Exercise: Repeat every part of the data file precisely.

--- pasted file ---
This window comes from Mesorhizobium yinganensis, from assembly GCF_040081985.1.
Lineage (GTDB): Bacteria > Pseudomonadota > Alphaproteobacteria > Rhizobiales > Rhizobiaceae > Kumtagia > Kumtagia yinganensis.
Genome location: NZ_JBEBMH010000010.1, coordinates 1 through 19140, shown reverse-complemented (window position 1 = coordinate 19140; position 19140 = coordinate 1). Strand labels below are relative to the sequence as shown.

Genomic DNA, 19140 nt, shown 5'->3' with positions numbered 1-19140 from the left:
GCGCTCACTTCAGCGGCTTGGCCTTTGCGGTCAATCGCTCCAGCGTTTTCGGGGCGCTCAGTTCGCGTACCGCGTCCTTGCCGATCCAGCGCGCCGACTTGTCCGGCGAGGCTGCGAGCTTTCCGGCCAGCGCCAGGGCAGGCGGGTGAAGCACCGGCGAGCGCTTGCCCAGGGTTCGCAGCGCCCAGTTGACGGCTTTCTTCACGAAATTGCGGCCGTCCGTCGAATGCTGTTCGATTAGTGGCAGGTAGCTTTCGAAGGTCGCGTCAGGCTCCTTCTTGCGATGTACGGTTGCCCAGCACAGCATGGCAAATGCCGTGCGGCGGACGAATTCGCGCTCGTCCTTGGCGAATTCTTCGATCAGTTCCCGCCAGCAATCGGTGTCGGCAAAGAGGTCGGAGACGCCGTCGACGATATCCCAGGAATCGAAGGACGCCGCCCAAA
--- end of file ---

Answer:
This window comes from Mesorhizobium yinganensis, from assembly GCF_040081985.1.
Lineage (GTDB): Bacteria > Pseudomonadota > Alphaproteobacteria > Rhizobiales > Rhizobiaceae > Kumtagia > Kumtagia yinganensis.
Genome location: NZ_JBEBMH010000010.1, coordinates 1 through 19140, shown reverse-complemented (window position 1 = coordinate 19140; position 19140 = coordinate 1). Strand labels below are relative to the sequence as shown.

Genomic DNA, 19140 nt, shown 5'->3' with positions numbered 1-19140 from the left:
GCGCTCACTTCAGCGGCTTGGCCTTTGCGGTCAATCGCTCCAGCGTTTTCGGGGCGCTCAGTTCGCGTACCGCGTCCTTGCCGATCCAGCGCGCCGACTTGTCCGGCGAGGCTGCGAGCTTTCCGGCCAGCGCCAGGGCAGGCGGGTGAAGCACCGGCGAGCGCTTGCCCAGGGTTCGCAGCGCCCAGTTGACGGCTTTCTTCACGAAATTGCGGCCGTCCGTCGAATGCTGTTCGATTAGTGGCAGGTAGCTTTCGAAGGTCGCGTCAGGCTCCTTCTTGCGATGTACGGTTGCCCAGCACAGCATGGCAAATGCCGTGCGGCGGACGAATTCGCGCTCGTCCTTGGCGAATTCTTCGATCAGTTCCCGCCAGCAATCGGTGTCGGCAAAGAGGTCGGAGACGCCGTCGACGATATCCCAGGAATCGAAGGACGCCGCCCAAA